Casemore Kirkeby is pleased to present Jim Jocoy: Order of Appearance, an intimate and revealing selection of images embracing the burgeoning San Francisco punk club scene from 1977-1980. The exhibition opens June 16th and continues through July 29th, with an opening reception on Friday, June 16th from 6-8pm. This exhibition coincides with the launch of Jocoy’s book of the same title, published by TBW books. On Saturday, July 15th, the artist will be in conversation with historian Sam Lefebvre at Casemore Kirkeby at 5pm.
In 1976 at the start of the San Francisco punk scene, Jocoy became a student at UC Santa Cruz. By 1977 he had dropped out of school and turned his attention to the club scene. Jocoy obsessively photographed what was in front of him. In bedrooms, bathrooms, strip clubs, at punk shows at Mabuhay Gardens, alleyways and bars. Jocoy found outlets for showcasing his photos in his own punk/art zine, Widows and Orphans, as well as in seminal SF zines Search and Destroy, REsearch, and Punk Globe.
During this time Jocoy’s photos were shown in public only twice, the first, a show held at San Francisco State University featuring the Xerox color prints he’d produce during off hours at the photocopy shop where he worked, and later as a slide show presented at William Burroughs’ 70th birthday party in 1984.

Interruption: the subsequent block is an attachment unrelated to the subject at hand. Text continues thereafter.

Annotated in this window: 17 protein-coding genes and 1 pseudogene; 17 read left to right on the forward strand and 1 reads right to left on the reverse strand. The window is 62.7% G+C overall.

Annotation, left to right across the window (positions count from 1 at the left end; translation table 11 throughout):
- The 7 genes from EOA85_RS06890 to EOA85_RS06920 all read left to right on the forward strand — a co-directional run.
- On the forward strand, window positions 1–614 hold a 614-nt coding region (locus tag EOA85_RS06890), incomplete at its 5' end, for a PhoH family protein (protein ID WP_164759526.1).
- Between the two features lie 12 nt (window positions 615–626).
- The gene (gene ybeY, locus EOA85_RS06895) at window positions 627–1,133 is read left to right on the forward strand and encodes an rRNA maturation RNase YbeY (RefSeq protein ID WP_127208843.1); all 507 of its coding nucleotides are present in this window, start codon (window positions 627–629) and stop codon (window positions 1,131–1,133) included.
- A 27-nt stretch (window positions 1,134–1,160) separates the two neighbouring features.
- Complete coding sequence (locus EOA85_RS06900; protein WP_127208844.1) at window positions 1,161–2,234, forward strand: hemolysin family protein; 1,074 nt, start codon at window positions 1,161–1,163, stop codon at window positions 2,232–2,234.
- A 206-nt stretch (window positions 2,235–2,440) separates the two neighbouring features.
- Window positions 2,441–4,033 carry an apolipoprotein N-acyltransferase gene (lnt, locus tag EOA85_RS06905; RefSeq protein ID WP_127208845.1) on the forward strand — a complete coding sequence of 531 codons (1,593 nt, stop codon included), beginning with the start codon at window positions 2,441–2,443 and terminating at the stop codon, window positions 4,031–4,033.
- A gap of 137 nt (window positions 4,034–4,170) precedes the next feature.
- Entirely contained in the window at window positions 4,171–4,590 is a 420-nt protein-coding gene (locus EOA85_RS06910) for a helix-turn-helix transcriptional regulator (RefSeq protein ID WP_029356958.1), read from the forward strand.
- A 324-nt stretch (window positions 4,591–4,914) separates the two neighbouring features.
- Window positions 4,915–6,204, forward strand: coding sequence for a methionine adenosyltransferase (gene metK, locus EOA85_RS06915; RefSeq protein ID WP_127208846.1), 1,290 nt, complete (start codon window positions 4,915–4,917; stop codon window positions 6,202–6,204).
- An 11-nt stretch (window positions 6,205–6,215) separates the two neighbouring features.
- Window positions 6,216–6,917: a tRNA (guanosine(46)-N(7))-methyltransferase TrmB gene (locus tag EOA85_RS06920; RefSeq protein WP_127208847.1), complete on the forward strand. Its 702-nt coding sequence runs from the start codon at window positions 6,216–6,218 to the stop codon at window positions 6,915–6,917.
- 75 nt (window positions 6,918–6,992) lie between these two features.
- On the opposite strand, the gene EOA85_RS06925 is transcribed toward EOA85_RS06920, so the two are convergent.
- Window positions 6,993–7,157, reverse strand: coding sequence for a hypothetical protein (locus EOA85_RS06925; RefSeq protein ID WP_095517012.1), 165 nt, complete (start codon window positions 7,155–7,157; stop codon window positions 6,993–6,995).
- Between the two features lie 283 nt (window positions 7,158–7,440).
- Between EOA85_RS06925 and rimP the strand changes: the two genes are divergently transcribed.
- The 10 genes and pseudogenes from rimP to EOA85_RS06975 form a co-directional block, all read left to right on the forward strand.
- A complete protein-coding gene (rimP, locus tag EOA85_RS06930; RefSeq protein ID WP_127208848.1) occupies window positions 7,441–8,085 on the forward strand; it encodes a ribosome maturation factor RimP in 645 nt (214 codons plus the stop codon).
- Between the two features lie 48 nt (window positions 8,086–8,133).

It wasn’t until many years later, through a series of serendipitous events, that Sonic Youth frontman, Thurston Moore, and fashion designer Marc Jacobs collaborated to produce what would become Jocoy’s first and highly praised book We’re Desperate (Powerhouse, 2002), widely regarded as a celebration of the scene’s influential fashion.
Unknowingly foreshadowing the AIDS epidemic that would grip underground communities throughout the country, Jocoy’s photographs evoke an intimacy not unlike that felt when viewing the work of Nan Goldin, combined with the underground compulsion and clout found in the photos of Katsumi Watanabe, and Karlheinz Weinberger. In the main gallery Casemore Kirkeby will share Jocoy’s rarely glimpsed view of the punk scene, illuminating quiet and intimate moments of barely post-pubescent youth applying makeup, readying themselves for an evening out, diving full stop into the dark of night.
Born 1952 in South Korea to his Korean mother and a U.S. Army soldier, he was given two names: an American name, Edward Monfette, and a Korean name, Hyoung Su Lee. After divorcing, his mother married another soldier, Robert E. Jocoy, and at age six he was given a new name, Jimmy Jocoy. In 1969 the family settled in Sunnyvale, California.
Jim Jocoy still resides in the Bay Area after a career working in UCSF’s Therapy Department. He maintains friendships with many of the subjects whom he photographed 40 years ago.